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Michael Sansolo wrote yesterday about the special charms of In-N-Out, a hamburger chain with units in just three states – California, Arizona and Nevada. In doing so, he apparently tapped into some sort of cult...

MNB user Mike Heinaman wrote:

As a former east coaster who recently moved to California after a brief stay in the Midwest, I was only recently introduced to In-N-Out and not only did I agree with Michael’s article, but I started thinking about whether or not there was an In-N-Out conveniently located for a stop on my drive home from work tonight. I usually try to avoid fast food, but their burgers seem more on par with a sit down restaurant than a place with a drive-through window. Plus, where else can you order something “animal style?”

Also, as a quick note to the point about the benefits of having friendly and helpful employees like Michael’s experiences at In-N-Out, my wife and I recently went shopping at a local grocery store that had just been remodeled, and, while we were impressed by the improved facility, our thoughts afterward were much more focused on the positive experience that we had with the employees. We had several personnel with genuine smiles asking us if we needed help, and even had someone from the meat department search the store for an ingredient that we were having problems finding. We were in a different chain’s store a few days later and also had a positive experience with the staff, so, out of the numerous choices in our area, we now have our two favorite places to stop already established.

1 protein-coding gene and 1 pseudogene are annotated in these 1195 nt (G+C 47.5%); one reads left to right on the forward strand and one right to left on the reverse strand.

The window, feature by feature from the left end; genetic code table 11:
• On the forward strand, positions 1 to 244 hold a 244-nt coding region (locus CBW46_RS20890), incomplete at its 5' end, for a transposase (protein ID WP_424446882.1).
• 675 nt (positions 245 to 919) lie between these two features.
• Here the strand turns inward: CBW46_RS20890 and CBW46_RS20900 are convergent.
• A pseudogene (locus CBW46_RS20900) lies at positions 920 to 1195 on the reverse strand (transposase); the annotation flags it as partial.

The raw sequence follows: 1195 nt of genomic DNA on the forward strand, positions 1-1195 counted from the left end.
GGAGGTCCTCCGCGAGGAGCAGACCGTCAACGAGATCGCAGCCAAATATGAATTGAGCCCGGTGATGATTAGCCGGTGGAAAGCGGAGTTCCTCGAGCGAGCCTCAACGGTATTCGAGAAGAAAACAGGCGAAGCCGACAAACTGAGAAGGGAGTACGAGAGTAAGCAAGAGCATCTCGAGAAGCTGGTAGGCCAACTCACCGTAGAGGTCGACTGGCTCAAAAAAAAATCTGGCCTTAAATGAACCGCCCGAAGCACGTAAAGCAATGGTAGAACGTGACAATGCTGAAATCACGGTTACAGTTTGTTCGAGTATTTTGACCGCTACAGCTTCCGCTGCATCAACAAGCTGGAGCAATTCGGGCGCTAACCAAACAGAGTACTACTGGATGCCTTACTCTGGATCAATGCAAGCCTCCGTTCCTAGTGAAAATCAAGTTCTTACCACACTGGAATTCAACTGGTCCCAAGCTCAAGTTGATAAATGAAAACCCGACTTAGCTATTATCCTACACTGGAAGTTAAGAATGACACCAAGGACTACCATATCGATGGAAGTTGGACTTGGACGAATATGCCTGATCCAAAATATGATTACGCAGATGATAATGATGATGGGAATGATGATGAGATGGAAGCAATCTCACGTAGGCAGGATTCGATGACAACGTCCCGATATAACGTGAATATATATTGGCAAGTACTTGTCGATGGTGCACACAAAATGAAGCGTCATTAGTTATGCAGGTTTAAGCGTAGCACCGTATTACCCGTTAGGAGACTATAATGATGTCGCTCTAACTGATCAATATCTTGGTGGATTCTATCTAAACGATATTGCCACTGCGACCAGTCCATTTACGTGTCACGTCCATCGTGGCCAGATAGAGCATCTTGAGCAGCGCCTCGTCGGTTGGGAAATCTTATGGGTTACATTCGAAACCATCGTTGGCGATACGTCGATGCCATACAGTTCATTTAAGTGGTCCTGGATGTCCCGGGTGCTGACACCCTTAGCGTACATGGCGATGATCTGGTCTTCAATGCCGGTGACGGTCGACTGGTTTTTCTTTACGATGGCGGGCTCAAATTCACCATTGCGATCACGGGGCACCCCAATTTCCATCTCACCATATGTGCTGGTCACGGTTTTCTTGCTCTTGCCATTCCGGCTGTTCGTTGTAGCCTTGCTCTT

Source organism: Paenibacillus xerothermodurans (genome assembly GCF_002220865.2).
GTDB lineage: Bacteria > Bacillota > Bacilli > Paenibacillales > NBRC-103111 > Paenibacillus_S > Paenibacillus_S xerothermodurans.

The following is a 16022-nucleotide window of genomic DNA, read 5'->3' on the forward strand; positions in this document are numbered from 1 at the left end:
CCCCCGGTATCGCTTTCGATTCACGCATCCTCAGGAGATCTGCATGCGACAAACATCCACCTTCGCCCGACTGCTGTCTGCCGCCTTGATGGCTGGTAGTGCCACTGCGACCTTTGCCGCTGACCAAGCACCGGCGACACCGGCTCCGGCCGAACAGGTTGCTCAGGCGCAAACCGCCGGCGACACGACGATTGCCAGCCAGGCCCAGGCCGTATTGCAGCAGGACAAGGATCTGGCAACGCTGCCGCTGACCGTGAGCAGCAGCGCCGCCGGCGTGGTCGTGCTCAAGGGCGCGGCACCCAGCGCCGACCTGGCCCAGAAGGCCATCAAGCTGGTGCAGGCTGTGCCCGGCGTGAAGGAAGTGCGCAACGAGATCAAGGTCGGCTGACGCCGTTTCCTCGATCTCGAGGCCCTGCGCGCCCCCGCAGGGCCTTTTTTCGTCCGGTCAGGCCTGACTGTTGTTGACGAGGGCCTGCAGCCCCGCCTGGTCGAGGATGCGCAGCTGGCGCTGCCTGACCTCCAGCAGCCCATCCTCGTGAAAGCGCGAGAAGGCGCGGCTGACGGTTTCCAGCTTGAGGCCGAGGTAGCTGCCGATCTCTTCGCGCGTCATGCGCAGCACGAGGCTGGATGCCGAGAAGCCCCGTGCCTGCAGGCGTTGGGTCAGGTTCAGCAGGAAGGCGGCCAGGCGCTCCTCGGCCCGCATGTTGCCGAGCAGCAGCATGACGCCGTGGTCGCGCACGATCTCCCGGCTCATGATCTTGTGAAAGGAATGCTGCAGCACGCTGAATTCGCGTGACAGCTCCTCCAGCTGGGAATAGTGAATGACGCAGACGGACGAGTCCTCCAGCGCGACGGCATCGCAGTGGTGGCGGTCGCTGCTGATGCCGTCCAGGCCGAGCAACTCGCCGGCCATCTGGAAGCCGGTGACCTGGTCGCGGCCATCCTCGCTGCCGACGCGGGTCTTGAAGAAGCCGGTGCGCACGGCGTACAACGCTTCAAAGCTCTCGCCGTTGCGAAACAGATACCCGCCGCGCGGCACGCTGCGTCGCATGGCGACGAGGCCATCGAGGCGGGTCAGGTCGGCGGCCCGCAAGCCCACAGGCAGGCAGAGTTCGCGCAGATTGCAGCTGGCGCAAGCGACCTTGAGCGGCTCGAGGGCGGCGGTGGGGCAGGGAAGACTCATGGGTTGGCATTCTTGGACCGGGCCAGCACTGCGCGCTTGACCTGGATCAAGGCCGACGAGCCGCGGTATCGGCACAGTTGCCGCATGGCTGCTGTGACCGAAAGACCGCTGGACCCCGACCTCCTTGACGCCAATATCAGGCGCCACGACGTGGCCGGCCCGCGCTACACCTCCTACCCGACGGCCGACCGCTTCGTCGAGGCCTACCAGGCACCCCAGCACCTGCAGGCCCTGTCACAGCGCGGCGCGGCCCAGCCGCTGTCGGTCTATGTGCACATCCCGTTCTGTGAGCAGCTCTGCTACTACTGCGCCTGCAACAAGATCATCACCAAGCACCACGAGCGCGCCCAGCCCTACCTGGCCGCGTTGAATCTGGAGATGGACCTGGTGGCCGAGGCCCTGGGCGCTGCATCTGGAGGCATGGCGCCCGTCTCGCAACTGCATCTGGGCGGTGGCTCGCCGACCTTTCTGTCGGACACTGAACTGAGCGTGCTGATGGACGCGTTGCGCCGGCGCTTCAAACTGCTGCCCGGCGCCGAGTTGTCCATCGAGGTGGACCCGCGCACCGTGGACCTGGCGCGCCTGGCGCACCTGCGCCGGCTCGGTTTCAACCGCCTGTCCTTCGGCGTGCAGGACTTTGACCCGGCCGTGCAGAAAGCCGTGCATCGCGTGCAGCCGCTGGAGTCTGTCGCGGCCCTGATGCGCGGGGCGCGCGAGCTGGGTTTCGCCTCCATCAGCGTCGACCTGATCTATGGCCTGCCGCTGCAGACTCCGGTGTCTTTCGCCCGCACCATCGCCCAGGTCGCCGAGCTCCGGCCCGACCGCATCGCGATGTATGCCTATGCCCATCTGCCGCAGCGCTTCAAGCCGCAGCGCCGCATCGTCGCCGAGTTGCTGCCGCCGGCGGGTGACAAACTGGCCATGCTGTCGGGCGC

MNB user Shawn Ravitz wrote:

Great Points... I am a big fan of In N Out. When I travel to LA, Phoenix, or Vegas, it is a guaranteed stop (even if I have to take a cab through drive thru).

One experience I have taken from them is to focus on one thing and do it exceptional! As a Wakefern member, our focus can easily get distracted by many things. In N Out is a great example of staying true to what you believe in, do it right, do it consistently and the biz will take care of itself.